The West: Myth, Character, and Reinvention by Andy Warhol
May 6–June 26, 2009
Held in conjunction with the exhibition Into the Sunset: Photography's Image of the American West and the film exhibition The Old West: Myth, Character, and Reinvention.
Best known for his migration from Pittsburgh to New York and his metamorphosis from Andrew Warhola to the bewigged pop artist known as Andy Warhol, he was a phenomenon unquestionably rooted in the East Coast. However, this reinvention of self—and the myth of New York as a geographic symbol of limitless personal and professional potential—draws upon parallel mythologies that previously led audacious individuals to the exploration and settlement of the West in the mid-nineteenth century. The West—particularly Hollywood—as both a dynamic concept of fantasy and reality and a dramatic geographic location provided Warhol with aesthetic inspiration for such films as Horse (1965), an outrageous departure from the traditional Western, and Lupe (1966), which used the heartbreaking biography of Mexican actress Lupe Velez as a campy tribute to Hollywood.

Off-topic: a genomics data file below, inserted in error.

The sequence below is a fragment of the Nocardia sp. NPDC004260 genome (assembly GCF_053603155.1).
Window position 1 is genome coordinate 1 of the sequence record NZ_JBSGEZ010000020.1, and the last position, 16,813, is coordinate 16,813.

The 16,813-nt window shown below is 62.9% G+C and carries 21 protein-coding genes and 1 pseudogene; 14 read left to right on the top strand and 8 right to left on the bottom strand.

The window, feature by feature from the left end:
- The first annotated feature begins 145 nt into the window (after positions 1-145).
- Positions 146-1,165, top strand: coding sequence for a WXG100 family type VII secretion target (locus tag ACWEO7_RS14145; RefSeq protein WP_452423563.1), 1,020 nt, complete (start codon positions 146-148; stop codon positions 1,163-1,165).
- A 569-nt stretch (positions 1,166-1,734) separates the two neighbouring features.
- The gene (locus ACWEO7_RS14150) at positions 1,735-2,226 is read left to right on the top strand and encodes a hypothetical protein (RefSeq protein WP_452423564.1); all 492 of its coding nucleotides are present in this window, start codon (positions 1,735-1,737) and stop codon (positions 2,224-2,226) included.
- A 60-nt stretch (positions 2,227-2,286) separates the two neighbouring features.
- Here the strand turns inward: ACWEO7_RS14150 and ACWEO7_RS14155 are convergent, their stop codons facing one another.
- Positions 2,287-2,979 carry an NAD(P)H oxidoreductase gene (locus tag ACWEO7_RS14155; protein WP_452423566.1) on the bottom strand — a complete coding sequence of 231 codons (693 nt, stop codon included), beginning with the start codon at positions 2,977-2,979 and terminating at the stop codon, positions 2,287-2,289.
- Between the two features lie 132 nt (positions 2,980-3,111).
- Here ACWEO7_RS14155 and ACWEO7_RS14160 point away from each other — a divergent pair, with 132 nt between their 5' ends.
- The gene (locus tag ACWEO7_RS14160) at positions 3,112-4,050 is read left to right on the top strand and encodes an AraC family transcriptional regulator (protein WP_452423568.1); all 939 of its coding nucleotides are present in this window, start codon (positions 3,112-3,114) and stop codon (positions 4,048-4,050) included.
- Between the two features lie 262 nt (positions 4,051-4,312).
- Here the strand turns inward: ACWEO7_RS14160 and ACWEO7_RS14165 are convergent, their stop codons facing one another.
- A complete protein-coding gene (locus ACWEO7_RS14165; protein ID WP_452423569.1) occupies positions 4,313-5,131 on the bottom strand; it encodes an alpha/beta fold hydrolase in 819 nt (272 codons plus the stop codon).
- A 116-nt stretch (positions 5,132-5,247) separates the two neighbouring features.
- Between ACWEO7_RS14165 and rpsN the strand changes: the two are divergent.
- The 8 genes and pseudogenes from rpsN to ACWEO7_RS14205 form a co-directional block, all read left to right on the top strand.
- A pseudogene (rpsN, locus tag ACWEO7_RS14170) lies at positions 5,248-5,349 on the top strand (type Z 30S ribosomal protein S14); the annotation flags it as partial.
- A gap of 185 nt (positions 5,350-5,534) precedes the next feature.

The West: Myth, Character, and Reinvention by Andy Warhol provides an unexpected context for the reconsideration of a selection of Warhol’s films that were inspired by and shot in California and Arizona. The films for this exhibition are all directed by Andy Warhol, from the U.S., and drawn from The Museum of Modern Art’s collection.